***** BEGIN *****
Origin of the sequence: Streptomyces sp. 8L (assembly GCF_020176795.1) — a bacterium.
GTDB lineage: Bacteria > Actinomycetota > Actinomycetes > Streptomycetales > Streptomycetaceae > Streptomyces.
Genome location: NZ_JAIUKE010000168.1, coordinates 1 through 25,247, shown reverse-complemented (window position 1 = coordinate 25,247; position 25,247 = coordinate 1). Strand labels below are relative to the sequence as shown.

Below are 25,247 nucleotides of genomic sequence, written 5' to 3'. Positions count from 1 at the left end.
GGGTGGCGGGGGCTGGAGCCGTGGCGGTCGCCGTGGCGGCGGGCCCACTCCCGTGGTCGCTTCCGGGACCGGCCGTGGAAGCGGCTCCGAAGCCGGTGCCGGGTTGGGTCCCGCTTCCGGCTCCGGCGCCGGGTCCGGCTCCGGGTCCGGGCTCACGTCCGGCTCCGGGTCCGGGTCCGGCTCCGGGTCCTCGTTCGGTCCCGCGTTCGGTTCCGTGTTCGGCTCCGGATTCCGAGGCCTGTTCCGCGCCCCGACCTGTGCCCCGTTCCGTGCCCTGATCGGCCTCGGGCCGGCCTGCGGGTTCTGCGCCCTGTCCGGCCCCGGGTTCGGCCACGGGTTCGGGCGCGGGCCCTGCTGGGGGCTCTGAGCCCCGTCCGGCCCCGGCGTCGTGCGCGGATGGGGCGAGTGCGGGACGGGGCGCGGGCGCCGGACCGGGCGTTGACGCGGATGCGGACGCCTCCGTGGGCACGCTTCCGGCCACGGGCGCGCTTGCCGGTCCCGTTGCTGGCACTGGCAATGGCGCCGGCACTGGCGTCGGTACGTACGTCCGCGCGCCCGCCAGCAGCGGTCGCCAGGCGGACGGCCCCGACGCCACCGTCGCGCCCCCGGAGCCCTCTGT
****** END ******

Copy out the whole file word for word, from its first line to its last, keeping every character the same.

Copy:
Origin of the sequence: Streptomyces sp. 8L (assembly GCF_020176795.1) — a bacterium.
GTDB lineage: Bacteria > Actinomycetota > Actinomycetes > Streptomycetales > Streptomycetaceae > Streptomyces.
Genome location: NZ_JAIUKE010000168.1, coordinates 1 through 25,247, shown reverse-complemented (window position 1 = coordinate 25,247; position 25,247 = coordinate 1). Strand labels below are relative to the sequence as shown.

Below are 25,247 nucleotides of genomic sequence, written 5' to 3'. Positions count from 1 at the left end.
GGGTGGCGGGGGCTGGAGCCGTGGCGGTCGCCGTGGCGGCGGGCCCACTCCCGTGGTCGCTTCCGGGACCGGCCGTGGAAGCGGCTCCGAAGCCGGTGCCGGGTTGGGTCCCGCTTCCGGCTCCGGCGCCGGGTCCGGCTCCGGGTCCGGGCTCACGTCCGGCTCCGGGTCCGGGTCCGGCTCCGGGTCCTCGTTCGGTCCCGCGTTCGGTTCCGTGTTCGGCTCCGGATTCCGAGGCCTGTTCCGCGCCCCGACCTGTGCCCCGTTCCGTGCCCTGATCGGCCTCGGGCCGGCCTGCGGGTTCTGCGCCCTGTCCGGCCCCGGGTTCGGCCACGGGTTCGGGCGCGGGCCCTGCTGGGGGCTCTGAGCCCCGTCCGGCCCCGGCGTCGTGCGCGGATGGGGCGAGTGCGGGACGGGGCGCGGGCGCCGGACCGGGCGTTGACGCGGATGCGGACGCCTCCGTGGGCACGCTTCCGGCCACGGGCGCGCTTGCCGGTCCCGTTGCTGGCACTGGCAATGGCGCCGGCACTGGCGTCGGTACGTACGTCCGCGCGCCCGCCAGCAGCGGTCGCCAGGCGGACGGCCCCGACGCCACCGTCGCGCCCCCGGAGCCCTCTGT